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positive doping tests for olympic champions


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  • positive doping tests for olympic champions

    Hello all! (full link below) reported yesterday about numerous U.S. Olympic athletes who were allowed to compete internationally despite confirmed positive doping tests. Furthermore, several track and field athletes are explicitly named in this article and among them are the '88 Olympics gold medallists
    - Carl Lewis,
    - Joe DeLoach and
    - Andre Phillips.

    According to the article, the Orange County Register found more than 100 cases with failed tests that would lead to disqualification at the
    olympics, but were ruled 'inadvertent use'. In 1988, 12 athletes from six sports (with a very prominent presence for track and field) got of
    with a warning from the US Olympic Committee instead of a suspension for drug use.

    Maybe this is not much news for people who have been following this story. But I do not remember myself that so many athletes were explicitly named (Floyd Heard is also named, and lists tennis player Mary Joe Fernandez, also an olympic gold medallist).
    Anyway, even though I do not know, nor the OC
    Register, the article is a fascinating read in how (and why) these doping cases played out the way they did. And about the hypocrisy involved.

    Mind you, the story is also clear we are not talking about steroids, but about pseudoephedrine, ephedrine and phenlypropanolamine. Nevertheless, these are (and were at the time) banned substances. And I believe that in many other countries (not all. of course), athletes who were caught using these substances in '88 did not get of with a warning - they were suspended before the Olympic Games. Also, if reported at the time to the IAAF (as these cases should have been), the athletes involved would have been suspended.

    The Orange County Register says this 'may have been within the letter of the law' (US regulations, that is), but also speaks of 'cursory investigations and limited deliberations'. Quoted is US Olympian Anita De Frantz: ''[...] shame on the folks who did that. They brought shame upon the USOC". Quoted also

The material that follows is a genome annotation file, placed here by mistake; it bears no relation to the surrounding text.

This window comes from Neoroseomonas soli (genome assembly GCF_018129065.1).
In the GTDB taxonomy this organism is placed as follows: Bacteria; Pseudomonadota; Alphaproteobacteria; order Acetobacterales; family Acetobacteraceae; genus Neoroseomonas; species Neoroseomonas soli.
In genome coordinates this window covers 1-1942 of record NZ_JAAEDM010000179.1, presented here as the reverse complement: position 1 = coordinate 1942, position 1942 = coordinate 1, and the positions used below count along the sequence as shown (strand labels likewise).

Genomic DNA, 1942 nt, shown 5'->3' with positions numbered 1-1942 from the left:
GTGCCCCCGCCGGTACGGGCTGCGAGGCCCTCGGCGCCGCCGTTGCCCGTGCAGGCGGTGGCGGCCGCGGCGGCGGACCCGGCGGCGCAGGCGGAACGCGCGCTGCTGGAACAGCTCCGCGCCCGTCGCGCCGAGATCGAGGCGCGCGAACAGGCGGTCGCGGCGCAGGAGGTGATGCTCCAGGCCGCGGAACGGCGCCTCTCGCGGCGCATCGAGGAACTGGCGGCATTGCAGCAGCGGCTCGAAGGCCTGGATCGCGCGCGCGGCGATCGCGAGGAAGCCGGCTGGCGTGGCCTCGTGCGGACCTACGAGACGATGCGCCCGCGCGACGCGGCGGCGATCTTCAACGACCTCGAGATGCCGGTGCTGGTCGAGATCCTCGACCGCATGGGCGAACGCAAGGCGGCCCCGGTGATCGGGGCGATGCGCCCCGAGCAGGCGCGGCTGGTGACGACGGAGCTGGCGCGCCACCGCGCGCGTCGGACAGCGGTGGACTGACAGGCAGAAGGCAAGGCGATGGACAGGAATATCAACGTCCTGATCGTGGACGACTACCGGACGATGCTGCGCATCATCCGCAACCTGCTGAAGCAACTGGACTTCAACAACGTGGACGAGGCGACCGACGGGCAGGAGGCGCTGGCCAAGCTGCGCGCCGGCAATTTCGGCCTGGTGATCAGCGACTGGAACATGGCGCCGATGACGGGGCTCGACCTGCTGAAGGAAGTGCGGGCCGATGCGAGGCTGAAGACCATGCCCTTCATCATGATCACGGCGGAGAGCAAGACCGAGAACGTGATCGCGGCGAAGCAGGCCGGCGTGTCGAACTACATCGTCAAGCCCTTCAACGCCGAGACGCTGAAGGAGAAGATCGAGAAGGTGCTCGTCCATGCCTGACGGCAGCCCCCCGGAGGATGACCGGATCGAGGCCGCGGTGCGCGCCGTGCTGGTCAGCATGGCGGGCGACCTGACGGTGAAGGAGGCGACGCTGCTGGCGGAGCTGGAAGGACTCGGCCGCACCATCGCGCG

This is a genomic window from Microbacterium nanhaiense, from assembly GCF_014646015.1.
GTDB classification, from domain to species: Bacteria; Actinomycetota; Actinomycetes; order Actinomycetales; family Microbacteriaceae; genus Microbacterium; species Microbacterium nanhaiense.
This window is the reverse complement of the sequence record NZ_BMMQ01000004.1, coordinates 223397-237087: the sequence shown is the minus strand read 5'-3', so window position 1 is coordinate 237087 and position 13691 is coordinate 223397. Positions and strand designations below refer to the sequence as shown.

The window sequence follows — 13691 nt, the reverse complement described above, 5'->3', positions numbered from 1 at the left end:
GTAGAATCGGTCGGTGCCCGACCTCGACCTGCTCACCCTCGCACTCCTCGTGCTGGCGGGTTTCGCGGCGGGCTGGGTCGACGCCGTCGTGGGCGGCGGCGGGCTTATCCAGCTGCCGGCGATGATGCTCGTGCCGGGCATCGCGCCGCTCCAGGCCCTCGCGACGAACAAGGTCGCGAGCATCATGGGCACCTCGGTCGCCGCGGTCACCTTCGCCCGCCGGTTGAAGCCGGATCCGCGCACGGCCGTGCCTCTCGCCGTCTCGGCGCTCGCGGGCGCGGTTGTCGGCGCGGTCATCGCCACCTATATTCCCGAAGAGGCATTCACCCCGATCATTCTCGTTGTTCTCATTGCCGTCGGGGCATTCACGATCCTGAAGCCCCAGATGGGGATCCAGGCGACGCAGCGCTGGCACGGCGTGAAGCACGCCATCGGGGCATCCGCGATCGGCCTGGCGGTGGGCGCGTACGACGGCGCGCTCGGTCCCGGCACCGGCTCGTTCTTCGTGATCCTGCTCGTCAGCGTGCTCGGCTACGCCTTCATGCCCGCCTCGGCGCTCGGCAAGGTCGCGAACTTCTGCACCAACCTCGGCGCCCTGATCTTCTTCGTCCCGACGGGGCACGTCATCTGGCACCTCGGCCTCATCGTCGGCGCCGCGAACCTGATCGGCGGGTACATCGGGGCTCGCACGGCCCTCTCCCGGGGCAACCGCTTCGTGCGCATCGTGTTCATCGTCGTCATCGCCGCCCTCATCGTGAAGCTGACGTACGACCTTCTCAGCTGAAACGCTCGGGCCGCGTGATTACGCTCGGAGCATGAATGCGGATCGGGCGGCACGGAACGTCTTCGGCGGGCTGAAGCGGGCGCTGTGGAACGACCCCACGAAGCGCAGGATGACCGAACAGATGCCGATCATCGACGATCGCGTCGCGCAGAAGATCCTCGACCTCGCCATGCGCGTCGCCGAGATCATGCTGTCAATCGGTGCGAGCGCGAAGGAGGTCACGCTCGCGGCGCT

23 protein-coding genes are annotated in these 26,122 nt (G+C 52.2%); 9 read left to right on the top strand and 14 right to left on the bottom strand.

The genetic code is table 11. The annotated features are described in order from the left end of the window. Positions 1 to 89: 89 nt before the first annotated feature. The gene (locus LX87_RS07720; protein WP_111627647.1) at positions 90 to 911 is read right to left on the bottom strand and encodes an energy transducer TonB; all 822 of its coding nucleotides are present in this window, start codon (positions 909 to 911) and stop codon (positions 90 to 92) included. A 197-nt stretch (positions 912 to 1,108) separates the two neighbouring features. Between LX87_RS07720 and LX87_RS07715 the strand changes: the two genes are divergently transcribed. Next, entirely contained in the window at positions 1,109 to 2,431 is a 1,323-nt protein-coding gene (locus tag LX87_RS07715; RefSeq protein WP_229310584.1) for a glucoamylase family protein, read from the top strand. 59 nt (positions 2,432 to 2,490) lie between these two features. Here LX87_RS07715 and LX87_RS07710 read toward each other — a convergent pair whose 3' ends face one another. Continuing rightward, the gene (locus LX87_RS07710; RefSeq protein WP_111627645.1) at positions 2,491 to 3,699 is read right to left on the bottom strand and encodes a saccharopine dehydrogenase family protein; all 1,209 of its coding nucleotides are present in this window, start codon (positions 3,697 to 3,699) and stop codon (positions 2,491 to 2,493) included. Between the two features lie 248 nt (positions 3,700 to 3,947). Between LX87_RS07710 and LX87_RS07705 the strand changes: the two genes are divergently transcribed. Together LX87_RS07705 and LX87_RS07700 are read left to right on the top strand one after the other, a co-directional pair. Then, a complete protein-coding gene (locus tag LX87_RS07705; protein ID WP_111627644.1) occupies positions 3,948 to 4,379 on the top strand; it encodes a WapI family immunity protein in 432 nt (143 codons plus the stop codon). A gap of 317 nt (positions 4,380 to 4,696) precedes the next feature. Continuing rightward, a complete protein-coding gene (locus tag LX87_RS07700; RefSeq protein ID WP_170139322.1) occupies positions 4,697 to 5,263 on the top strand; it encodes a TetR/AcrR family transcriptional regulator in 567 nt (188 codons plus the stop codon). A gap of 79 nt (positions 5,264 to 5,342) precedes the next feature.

is the IOC member Dick Pound: "Inadvertent use is complete nonsense," [...] "The offense is the presence of a banned substance in your system.
    Now if Nazi frogmen abducted you and injected you against your will then you might have a case."

    The Seoul Games are of course most remembered by the positive steroid test of Canadian Ben Johnson. His gold medal in the 100 meters went to
    Carl Lewis who finished second in the race. The Register writes about this: "But the world didn't know that Lewis, [...], had tested positive for banned stimulants at the U.S. Olympic Trials two months earlier."

    Love to hear from more of you on this subject
    - should the athletes have been suspended
    - should we now revise the olympic history (e.g. the result of the Seoul 100 meter)?
    - was Charley Francis right after all in his original claims that most of Ben Johnsons competators were also using banned substances?

    Wilmar Kortleever
    PS Full links: ... 643304.htm ... 4477084379

  • #2
    Re: positive doping tests for olympic champions

    In all this hysteria, I've seen nothing to indicate that Lewis, Phillips and DeLoach did not compete clean in the 1988 Olympics and every other international meet they were a part of. I'm sure their 1988 positives for stimulents were the result of inadvertent use. Is there any recorded instance of any other country in the world ever disqualifying one of its athletes for inadvertent stimulent use? I don't think so. In the atmosphere of 1988, when the USOC was up against countries who systematically doped their athletes, not to mention the occasional Ben Johnson, the correct thing to do would have been to inform the athlete that someting had showed up in his test and to get rid of it before the Gamnes and not use it again. My own belief is that the type of substance at issue here was of no benefit to the athletes, but since there has been no scientific investigation of the topic, I remain as ignorant in that regard as Pound, Exum, and the rest of these characters.